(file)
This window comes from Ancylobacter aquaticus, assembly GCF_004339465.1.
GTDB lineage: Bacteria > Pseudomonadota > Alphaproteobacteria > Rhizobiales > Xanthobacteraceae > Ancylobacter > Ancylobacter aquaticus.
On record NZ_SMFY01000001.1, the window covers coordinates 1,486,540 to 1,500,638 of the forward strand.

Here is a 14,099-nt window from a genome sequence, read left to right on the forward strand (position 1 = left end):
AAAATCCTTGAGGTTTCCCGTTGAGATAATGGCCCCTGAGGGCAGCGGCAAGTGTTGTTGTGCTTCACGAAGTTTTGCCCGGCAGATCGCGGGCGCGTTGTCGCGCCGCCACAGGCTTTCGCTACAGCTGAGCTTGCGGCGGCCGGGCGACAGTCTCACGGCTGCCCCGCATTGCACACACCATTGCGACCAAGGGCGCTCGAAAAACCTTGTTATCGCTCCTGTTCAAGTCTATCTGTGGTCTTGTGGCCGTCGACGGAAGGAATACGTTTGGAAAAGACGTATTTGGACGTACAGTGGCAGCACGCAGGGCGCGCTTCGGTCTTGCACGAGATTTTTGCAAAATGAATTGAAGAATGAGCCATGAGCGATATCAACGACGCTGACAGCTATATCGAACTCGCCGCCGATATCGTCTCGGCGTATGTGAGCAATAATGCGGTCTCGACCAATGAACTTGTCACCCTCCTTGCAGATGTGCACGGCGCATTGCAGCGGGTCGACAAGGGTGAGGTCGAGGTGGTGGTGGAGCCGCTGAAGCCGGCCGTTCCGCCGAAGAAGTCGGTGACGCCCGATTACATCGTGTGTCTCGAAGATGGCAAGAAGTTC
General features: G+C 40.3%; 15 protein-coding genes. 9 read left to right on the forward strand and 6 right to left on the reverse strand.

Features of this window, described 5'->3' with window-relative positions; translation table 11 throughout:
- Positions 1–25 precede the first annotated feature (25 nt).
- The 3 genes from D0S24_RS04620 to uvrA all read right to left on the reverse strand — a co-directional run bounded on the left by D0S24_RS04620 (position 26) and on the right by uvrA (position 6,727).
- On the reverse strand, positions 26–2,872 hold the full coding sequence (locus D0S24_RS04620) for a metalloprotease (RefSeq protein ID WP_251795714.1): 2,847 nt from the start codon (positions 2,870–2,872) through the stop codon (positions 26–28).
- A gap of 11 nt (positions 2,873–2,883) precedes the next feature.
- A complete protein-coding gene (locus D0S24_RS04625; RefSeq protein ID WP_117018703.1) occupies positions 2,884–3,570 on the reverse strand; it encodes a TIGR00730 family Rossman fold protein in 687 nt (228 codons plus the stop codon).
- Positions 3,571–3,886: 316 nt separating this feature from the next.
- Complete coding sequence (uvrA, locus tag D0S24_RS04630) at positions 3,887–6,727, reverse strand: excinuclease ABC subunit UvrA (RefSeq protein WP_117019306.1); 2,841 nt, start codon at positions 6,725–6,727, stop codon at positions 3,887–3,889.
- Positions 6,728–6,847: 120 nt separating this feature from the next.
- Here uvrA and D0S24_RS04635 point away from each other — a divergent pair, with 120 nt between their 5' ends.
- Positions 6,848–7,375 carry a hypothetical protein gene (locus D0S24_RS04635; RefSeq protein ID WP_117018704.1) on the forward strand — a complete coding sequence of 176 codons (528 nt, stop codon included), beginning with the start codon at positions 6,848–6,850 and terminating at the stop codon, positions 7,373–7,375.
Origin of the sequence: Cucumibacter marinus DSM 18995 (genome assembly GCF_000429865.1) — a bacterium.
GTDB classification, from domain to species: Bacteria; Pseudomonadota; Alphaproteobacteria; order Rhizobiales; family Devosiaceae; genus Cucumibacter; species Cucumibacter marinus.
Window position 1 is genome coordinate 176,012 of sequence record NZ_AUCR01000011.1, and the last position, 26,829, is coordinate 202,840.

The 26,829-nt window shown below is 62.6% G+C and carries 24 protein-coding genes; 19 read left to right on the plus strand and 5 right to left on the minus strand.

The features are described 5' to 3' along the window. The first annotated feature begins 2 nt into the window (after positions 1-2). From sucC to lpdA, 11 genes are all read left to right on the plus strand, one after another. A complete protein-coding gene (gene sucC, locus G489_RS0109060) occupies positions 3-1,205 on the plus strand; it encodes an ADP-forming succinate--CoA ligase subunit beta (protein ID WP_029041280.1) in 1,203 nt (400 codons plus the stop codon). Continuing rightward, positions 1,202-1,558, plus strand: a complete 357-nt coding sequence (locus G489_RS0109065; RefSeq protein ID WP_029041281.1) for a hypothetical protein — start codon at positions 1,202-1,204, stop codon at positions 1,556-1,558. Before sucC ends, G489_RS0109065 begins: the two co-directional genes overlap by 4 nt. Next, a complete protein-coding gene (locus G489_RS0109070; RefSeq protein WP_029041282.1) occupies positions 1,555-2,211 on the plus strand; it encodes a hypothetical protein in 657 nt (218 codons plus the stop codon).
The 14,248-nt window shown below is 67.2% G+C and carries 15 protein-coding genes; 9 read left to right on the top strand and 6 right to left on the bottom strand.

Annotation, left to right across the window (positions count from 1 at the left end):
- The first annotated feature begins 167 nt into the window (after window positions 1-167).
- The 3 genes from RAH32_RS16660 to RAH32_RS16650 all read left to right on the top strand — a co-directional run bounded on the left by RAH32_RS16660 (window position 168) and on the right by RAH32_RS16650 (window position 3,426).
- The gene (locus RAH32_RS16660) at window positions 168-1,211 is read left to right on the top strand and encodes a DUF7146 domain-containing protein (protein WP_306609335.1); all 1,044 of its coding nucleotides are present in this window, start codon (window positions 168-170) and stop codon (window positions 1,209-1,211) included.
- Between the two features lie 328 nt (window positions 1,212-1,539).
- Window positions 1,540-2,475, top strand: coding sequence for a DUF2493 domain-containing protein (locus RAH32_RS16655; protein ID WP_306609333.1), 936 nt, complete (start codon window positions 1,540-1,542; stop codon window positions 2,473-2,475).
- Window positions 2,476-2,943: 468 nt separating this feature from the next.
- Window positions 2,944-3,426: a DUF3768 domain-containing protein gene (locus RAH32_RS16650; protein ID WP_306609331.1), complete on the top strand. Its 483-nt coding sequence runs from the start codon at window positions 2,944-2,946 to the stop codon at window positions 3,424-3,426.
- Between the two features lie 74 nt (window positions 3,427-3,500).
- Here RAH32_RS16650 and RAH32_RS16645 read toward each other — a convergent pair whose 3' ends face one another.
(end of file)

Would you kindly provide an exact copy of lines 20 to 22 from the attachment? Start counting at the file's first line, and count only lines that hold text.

Window position 1 is genome coordinate 176,012 of sequence record NZ_AUCR01000011.1, and the last position, 26,829, is coordinate 202,840.

The 26,829-nt window shown below is 62.6% G+C and carries 24 protein-coding genes; 19 read left to right on the plus strand and 5 right to left on the minus strand.

The features are described 5' to 3' along the window. The first annotated feature begins 2 nt into the window (after positions 1-2). From sucC to lpdA, 11 genes are all read left to right on the plus strand, one after another. A complete protein-coding gene (gene sucC, locus G489_RS0109060) occupies positions 3-1,205 on the plus strand; it encodes an ADP-forming succinate--CoA ligase subunit beta (protein ID WP_029041280.1) in 1,203 nt (400 codons plus the stop codon). Continuing rightward, positions 1,202-1,558, plus strand: a complete 357-nt coding sequence (locus G489_RS0109065; RefSeq protein ID WP_029041281.1) for a hypothetical protein — start codon at positions 1,202-1,204, stop codon at positions 1,556-1,558. Before sucC ends, G489_RS0109065 begins: the two co-directional genes overlap by 4 nt. Next, a complete protein-coding gene (locus G489_RS0109070; RefSeq protein WP_029041282.1) occupies positions 1,555-2,211 on the plus strand; it encodes a hypothetical protein in 657 nt (218 codons plus the stop codon).